The Washington Post

Montgomery student: I was sent to office for refusing to stand for Pledge of Allegiance

A Damascus High School student says she was “harassed and intimidated by teachers and an assistant principal for refusing to stand” during the Pledge of Allegiance.

Tenth-grader Enidris Siurano-Rodriguez said she was sent to the assistant principal’s office on April 4 for not taking part in the Pledge of Allegiance, according to the ACLU of Maryland, which is representing the family.

Siurano-Rodriguez’s biology teacher asked her to stand during the Pledge, but the student had been sitting “as a way of showing her disagreement with the United States government policies toward Puerto Rico,” where her family is from, said an ACLU media release.

Montgomery County schools spokesman Dana Tofig said school officials have received the letter, which was sent Tuesday, and will look into the matter.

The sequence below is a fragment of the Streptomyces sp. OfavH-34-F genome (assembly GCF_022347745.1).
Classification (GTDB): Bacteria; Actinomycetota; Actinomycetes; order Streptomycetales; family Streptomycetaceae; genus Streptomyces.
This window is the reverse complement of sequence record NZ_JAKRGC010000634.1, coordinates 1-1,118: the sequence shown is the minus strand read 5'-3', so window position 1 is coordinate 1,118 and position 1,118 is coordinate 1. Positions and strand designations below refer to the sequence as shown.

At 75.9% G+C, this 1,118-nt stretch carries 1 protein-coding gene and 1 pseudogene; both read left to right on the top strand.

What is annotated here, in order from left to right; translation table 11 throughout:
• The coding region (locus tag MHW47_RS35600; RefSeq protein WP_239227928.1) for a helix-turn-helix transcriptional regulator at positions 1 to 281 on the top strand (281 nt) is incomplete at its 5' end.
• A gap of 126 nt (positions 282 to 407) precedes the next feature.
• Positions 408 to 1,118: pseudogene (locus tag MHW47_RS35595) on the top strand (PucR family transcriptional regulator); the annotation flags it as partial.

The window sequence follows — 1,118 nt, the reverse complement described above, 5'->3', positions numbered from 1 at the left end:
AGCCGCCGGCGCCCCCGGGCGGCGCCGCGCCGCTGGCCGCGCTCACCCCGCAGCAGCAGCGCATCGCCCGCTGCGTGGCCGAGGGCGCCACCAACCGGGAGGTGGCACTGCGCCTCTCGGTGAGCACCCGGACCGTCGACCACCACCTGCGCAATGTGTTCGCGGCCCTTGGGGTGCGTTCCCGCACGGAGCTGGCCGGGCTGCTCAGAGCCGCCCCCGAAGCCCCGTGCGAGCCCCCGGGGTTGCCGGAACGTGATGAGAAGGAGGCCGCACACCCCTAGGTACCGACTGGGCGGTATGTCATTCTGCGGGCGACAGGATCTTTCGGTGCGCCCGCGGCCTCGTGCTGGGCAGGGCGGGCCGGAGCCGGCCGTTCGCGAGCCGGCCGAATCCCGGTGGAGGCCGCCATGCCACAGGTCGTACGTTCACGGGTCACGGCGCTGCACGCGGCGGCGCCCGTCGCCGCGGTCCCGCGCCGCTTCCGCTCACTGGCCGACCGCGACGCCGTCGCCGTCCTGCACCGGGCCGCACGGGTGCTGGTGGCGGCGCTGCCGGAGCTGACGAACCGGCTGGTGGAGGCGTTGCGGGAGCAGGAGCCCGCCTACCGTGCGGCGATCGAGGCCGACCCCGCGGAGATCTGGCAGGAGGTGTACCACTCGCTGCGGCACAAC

“Our schools do recite the Pledge of Allegiance at the beginning of the day, but students are not required to stand or participate,” Tofig said.

A 1943 U.S. Supreme Court decision and Maryland state law say public schools cannot force students to salute the flag.

The ACLU has asked for meetings with the superintendent of Montgomery County Public Schools and high school administrators to discuss the matter and “ensure that violations do not keep recurring.”

This is not the first time Montgomery County schools have received complaints from parents and the ACLU over a student’s right to sit out the Pledge. In 2010, the district made a Roberto Clemente Middle School teacher apologize to a student after school security officers escorted the 13-year-old out of class for not standing.

The ACLU said it has received similar complaints from Montgomery County parents in previous years since 2008.

Lynh Bui is a Prince George's County public safety reporter and former Montgomery County education reporter.

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